For one moment there, I honestly believed that the input of the handful of EB-5 Regional Centers who operate in true Targeted Employment Areas (TEAs) to economically transform America's poorest comminties (as Congress always intended) would FINALLY be heard in Washington. Not so.
AVS Counsel Laura Callava and I were thrilled and ready for our OMB meeting, given that to date the government has met only with the wealthiest EB-5 groups which rely on "gerrymandering" and oppose TEA reform and those who represent them. Yesterday, our long awaited meeting to give our input on pending EB-5 reform regulations was abruptly canceled without explanation. This meeting would have been the first and only opportunity for the USG consider input from an EB-5 Regional Center which operates exclusively in true TEAs and has been transforming poor communities for 9 years . Laura and I were going to Washington to convey the critical importance of :
- Ending TEA abuse, so giant urban condo developers would be required to find investors at the $1M level, permitting projects in truly needy parts of the U.S. to compete on fair playing field at the $500,000 level, as Congress intended;
- enforcing existing SEC rules prohibiting the payment of illegal finders' fees to unlicensed agents (which virtually the entire EB-5 industry flagrantly continues to ignore);
- Remind the government of what EB-5 was intended to be before it was permanently hijacked by giant developers to feed their insatiable appetite for cheap, risk-free capital.
Well, it's not going to happen and we are not going to get a chance to tell the government about our version of EB-5, the one which helps communities, not the folks who brought you the argument that Central Park is in a poor urban area (seriously, check it out...you can't make this stuff up!) I was somewhere over the Pacific, coming back to the US after a non-stop week at our Vietnam office, when this arrived:
Uh..."Since the rule is no longer under review"...really? Yes, really: not only were we being dumped like last week's guacamole, but on the same day and without any warning, the OMB decided to stop accepting comments and send the final rule for publication. Think about it: 3 days before the OMB is to meet with the ONE party with an opinion diametrically opposed to that of the Manhattan EB-5 monoliths, that meeting is cancelled and the conversation about EB-5 reform is OVER. Helluva coincidence, right?
The OMB's whirlwind actions on Thursday have left the entire immigration bar and EB-5 community wondering what happened. At this point, no one - not even The National Law Review - has any idea of what the final rule actually says and does to advance the purported "reform". All we know is that yesterday, June 27, the government web site was updated to reflect that consideration of the rule has concluded . The link says that the final rule is NOT "economically significant";I beg to differ. EB-5 is a billion dollar industry and VERY "economically significant". But sadly, since the only voice OMB heard was that of the giant, NYC based EB-5 outfits, the billions involved will indeed be significant as they continue to flow into the deepest pockets building condos in America's priciest neighborhoods.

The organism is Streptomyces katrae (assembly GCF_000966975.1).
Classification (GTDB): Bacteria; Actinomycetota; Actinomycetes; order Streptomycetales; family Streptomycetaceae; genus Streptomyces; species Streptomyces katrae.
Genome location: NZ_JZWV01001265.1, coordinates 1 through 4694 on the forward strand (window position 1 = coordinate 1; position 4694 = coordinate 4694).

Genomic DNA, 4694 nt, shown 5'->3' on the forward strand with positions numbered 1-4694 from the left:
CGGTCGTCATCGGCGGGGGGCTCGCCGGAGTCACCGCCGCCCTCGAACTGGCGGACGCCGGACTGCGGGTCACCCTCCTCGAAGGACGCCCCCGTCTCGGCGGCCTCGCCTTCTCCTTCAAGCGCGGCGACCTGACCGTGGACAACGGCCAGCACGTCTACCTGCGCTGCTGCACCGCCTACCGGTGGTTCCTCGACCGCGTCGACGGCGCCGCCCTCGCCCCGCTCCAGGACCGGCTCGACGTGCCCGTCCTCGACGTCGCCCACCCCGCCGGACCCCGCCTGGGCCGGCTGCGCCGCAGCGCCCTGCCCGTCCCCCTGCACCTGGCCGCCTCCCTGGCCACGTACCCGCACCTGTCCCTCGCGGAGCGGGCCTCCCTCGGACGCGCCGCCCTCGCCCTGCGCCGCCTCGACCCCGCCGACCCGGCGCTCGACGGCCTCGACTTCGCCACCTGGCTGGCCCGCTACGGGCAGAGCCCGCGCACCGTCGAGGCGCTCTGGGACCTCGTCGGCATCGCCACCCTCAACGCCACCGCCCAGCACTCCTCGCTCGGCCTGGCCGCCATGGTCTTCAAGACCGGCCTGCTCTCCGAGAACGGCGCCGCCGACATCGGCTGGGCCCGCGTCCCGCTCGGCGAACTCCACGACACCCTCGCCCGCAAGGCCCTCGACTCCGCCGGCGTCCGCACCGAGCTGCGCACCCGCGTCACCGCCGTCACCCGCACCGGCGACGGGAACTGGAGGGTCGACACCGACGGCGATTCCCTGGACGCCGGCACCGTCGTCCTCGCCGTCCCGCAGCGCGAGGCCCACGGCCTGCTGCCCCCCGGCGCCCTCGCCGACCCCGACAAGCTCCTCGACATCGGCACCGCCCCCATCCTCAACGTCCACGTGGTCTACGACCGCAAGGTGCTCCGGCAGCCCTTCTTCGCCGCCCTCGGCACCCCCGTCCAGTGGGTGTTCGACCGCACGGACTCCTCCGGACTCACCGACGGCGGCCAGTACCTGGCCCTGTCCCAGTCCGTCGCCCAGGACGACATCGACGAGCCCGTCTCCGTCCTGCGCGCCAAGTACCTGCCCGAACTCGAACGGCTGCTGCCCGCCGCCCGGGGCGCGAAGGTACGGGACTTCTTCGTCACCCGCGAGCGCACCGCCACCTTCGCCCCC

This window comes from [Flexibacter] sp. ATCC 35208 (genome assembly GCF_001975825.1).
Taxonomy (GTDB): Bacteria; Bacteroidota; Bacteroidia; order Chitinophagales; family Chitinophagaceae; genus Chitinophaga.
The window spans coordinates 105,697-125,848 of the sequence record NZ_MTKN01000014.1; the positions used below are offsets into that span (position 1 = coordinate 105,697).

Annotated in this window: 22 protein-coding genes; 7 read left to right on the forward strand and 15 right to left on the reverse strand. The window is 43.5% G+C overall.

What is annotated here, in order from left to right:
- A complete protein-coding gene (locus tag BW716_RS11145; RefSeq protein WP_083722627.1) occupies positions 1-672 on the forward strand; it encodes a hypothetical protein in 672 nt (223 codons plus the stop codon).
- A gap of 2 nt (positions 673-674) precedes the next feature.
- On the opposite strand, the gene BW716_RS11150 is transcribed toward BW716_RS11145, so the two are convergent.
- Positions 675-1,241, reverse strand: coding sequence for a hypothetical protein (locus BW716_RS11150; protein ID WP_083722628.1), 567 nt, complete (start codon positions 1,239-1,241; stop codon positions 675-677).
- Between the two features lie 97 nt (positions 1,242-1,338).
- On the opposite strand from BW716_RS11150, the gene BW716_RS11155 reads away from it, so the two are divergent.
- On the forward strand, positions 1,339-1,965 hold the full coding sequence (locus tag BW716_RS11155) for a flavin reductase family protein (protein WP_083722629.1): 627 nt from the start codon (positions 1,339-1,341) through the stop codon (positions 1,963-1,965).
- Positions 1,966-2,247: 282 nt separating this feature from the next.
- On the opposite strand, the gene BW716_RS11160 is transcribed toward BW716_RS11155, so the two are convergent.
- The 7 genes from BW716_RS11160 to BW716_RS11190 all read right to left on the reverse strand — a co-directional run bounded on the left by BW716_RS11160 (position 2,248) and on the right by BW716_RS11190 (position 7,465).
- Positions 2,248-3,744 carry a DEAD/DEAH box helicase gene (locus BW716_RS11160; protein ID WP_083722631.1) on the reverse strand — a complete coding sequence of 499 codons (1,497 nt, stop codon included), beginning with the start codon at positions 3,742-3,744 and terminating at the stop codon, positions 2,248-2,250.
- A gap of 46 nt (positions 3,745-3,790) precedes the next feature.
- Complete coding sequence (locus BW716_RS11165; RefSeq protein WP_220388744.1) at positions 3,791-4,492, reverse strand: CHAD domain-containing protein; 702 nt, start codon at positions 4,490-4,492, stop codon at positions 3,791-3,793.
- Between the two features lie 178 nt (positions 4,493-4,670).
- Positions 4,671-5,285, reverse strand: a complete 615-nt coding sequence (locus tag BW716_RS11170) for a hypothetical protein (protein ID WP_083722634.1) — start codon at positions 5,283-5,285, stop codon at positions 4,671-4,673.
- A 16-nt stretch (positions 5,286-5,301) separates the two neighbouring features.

When the EB-5 category was enacted in the Immigration Act of 1990, I was still a U.S. visa officer. I followed the Congressional debate very carefully and while a minority of xenophobes cried (and STILL cry) about "selling citizenship" -- it isn't citizenship, it's conditional residency for those brave souls willing to take a financial risk in investing in America, and it only converts to permanent residency AFTER 10 new full time jobs have been created -- I never bought that point of view. In reality, when Congress came up with the EB-5, it was (and remains today) far more demanding than any other residency investment program offered by developed nations in that REQUIRES economic risk on the part of the investor. The program became law only when it was made clear that there was no downside; paraphrasing the famous Field of Dreams line, the EB-5 program's thinking was genius: "if we let them come and invest, they will build American jobs".
It is a GREAT program, but it has been absolutely corrupted by our own industry. According to Citylab , as of March of this year, the Related Group's giant Hudson Yards project (the one which successfully argued that NYC's Central Park area is economically distressed) ALONE has raised over $1.2 BILLION in EB-5 Capital. Ponder what $1.2 billion could do in rural America or in poor urban areas. What could that do to create opportunities and usher the most impoverished Americans into our booming economy? We'll see what the final rule looks like, but it's a shame the U.S. government hastily slammed the door shot on their ONE converation with a Regional Center that has actually proven how how EB-5 can transform a poor U.S. community.
I will leave you with the recent (and, incredibly, bipartisan) quote from U.S. Senators Chuck Grassley (R-Iowa) and Patrick Leahy (D-Vt.) regarding the need for EB-5 reform: